A product authentication app for fashion and luxury goods, already powered by visual AI, is about to get a major upgrade.

Paris-based Authentique, which arms consumers with authentication tools via their smartphones, has forged a strategic partnership with American software firm Alitheon, famed for its patented FeaturePrint serialization technology.

Alitheon’s tech has been employed across the aerospace, military, energy and pharmaceutical sectors to identify, authenticate and trace objects with just a picture. The company describes its FeaturePrint franchise as giving objects what fingerprints are for people — a unique identifier that doesn’t require marking, modifying or adding anything to the item.

Disclosing the tie-up exclusively to WWD, Authentique, a subsidiary of fashion-tech firm Ordre Group, said its exclusive license to use FeaturePrint would bring immediate benefits for brands, retailers and resellers battling counterfeits and return fraud.

It should also bring additional peace of mind to consumers when they splash out on designer fashions and accessories.

“Our deep presence and understanding of the market, combined with Alitheon’s superior technology, will enable our customers to tackle some of our industry’s biggest authentication and verification challenges,” said Simon P. Lock, chief executive officer and founder of Ordre Group, which was established in 2014 and is best known for its virtual showroom platform and 360-degree view mobile imaging technology. “Together, we are ushering in a new era — where counterfeit goods, gray market products and fraudulent returns can be irrefutably identified with one click of a phone camera.”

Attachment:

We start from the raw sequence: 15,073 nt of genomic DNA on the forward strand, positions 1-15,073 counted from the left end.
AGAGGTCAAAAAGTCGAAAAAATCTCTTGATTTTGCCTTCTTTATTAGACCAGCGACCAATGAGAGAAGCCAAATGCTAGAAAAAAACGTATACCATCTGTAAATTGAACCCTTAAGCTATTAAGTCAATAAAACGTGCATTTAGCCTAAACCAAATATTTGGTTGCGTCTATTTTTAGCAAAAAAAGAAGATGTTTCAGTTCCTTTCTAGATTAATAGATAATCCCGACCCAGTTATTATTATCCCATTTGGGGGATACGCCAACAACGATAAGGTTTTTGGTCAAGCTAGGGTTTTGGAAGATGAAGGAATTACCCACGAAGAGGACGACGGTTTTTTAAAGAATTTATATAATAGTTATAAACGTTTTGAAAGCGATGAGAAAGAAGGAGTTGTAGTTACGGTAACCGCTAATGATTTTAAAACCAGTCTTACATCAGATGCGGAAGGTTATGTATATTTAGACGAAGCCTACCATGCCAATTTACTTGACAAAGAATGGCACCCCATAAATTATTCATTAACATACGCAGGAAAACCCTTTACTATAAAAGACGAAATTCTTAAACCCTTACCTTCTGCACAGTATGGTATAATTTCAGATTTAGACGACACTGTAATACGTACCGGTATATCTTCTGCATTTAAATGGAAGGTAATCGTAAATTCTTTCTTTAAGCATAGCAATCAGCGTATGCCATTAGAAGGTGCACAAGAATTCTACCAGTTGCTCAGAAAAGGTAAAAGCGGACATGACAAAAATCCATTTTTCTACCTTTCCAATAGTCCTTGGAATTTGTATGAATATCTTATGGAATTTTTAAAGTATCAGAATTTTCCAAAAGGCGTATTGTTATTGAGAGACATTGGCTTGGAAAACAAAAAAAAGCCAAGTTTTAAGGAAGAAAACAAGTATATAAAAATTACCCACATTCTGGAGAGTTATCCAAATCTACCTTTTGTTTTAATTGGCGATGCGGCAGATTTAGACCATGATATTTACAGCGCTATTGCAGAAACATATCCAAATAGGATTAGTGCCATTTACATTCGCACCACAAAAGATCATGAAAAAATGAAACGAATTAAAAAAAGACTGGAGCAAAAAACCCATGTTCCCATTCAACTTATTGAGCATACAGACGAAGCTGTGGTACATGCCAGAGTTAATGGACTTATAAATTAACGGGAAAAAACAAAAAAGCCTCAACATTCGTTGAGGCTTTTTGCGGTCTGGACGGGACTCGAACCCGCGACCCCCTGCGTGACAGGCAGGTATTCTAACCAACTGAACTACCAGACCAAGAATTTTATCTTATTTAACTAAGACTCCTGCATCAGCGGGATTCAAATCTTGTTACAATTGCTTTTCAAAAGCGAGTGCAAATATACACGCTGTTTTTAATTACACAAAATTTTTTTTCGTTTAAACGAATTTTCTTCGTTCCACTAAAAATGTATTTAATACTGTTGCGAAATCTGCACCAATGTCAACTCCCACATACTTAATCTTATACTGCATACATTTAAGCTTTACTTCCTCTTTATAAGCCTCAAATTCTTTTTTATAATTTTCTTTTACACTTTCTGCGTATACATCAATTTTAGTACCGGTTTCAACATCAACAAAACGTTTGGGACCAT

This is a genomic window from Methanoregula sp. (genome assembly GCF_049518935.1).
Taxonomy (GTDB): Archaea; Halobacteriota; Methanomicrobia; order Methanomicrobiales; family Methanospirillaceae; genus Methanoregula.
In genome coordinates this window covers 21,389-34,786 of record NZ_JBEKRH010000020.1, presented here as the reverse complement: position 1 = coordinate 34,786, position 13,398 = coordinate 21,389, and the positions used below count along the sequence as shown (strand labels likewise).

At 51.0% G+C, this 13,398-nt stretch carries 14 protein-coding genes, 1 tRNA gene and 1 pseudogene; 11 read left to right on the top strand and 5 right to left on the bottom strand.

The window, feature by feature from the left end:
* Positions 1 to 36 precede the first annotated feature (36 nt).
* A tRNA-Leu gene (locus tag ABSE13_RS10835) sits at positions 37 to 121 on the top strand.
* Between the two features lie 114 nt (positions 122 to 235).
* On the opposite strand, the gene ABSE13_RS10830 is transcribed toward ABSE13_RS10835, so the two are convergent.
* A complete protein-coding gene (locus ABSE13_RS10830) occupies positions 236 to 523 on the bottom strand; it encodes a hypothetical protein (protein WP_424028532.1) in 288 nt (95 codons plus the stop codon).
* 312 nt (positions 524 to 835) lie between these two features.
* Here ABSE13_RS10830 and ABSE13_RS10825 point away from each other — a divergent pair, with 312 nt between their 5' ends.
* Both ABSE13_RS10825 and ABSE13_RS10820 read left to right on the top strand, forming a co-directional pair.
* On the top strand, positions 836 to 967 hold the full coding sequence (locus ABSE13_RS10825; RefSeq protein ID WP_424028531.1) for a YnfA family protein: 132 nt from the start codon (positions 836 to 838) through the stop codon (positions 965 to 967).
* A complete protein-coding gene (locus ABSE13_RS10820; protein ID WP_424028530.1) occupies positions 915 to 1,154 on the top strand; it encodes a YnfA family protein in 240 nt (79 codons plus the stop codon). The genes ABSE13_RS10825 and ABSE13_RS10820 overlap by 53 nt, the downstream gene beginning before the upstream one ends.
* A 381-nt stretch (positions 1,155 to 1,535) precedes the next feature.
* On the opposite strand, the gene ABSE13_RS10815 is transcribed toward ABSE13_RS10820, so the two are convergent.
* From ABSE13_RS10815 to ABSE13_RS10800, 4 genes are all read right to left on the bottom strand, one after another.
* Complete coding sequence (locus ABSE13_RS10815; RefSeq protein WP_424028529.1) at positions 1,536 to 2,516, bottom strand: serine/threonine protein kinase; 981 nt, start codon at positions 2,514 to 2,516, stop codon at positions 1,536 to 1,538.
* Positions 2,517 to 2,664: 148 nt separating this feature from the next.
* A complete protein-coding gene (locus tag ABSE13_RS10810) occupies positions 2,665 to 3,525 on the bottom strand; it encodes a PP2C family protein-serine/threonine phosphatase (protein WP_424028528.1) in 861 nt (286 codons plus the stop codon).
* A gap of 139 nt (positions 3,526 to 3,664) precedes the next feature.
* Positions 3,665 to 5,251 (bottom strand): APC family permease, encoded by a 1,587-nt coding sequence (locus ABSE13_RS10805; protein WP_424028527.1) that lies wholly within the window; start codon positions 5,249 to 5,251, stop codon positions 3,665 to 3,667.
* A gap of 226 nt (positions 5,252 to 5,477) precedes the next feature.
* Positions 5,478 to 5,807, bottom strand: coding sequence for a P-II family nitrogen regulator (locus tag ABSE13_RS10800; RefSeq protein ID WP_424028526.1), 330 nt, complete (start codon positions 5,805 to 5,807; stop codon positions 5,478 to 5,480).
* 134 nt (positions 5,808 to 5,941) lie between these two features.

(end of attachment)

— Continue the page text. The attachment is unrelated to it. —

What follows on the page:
Authentique also recently topped up its human braintrust by tapping luxury veteran and tech executive Daniela Ott as strategic adviser. Ott was most recently general secretary of the Aura Blockchain Consortium, and founded Agape Strategy Consulting in 2019.

Daniela Ott, Aura Blockhain

Daniela Ott

She is also known for her long career at Kering, where she had been CEO of the Tomas Maier fashion house, chief operating officer of the French group’s luxury division, and a director of strategy at its Gucci and Balenciaga brands.